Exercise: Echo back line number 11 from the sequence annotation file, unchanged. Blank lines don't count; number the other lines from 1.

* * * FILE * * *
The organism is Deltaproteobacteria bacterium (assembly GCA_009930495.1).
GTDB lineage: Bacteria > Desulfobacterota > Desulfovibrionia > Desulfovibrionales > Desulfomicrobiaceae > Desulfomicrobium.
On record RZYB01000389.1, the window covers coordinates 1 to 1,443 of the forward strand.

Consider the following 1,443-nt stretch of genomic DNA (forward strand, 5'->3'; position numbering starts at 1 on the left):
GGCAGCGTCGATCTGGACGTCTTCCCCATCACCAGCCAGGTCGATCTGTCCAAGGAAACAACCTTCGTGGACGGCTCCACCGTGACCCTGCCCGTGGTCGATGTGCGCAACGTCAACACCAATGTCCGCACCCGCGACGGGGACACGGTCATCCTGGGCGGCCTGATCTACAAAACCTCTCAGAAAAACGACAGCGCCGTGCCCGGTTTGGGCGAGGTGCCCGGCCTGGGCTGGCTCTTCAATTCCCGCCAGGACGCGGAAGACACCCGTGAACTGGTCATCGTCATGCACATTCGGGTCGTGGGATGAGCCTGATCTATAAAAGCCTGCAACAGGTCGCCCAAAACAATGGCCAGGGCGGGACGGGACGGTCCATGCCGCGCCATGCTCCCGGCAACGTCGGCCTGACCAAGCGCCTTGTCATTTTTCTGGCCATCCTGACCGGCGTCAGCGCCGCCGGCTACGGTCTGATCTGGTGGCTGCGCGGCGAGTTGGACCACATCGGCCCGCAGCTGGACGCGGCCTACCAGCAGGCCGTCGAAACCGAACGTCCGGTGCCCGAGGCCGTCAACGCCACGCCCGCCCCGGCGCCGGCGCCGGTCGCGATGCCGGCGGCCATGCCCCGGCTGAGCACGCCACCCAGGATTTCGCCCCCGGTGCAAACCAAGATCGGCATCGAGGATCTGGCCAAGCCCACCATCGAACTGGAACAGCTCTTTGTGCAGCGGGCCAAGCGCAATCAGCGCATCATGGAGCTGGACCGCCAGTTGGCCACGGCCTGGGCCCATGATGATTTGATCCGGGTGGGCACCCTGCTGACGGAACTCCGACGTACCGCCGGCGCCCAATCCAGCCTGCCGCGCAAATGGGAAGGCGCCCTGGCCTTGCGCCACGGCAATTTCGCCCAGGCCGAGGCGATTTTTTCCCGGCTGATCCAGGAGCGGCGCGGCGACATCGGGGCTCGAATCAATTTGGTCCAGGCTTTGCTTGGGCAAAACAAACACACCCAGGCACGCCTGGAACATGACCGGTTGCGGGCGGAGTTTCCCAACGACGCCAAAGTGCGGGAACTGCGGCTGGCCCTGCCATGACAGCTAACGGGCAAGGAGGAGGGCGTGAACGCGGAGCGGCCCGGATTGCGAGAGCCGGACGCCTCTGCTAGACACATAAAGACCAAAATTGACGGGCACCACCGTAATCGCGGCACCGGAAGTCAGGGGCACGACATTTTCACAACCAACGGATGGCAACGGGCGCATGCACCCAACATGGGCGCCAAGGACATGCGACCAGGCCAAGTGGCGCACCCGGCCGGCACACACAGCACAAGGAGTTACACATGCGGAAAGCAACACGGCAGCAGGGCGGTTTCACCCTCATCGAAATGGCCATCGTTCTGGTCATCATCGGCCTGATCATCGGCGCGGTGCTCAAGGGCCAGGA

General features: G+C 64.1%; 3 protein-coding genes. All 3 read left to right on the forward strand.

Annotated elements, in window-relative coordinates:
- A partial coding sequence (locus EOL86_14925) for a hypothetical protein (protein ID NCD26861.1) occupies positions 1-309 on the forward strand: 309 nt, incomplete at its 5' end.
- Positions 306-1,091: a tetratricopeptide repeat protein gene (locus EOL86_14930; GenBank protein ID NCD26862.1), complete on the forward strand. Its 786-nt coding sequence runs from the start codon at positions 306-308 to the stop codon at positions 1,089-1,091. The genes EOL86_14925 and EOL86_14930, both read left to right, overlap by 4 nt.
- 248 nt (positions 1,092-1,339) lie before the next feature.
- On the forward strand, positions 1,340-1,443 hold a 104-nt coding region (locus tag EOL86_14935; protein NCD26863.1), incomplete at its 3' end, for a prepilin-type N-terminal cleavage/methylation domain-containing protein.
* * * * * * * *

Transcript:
- On the forward strand, positions 1,340-1,443 hold a 104-nt coding region (locus tag EOL86_14935; protein NCD26863.1), incomplete at its 3' end, for a prepilin-type N-terminal cleavage/methylation domain-containing protein.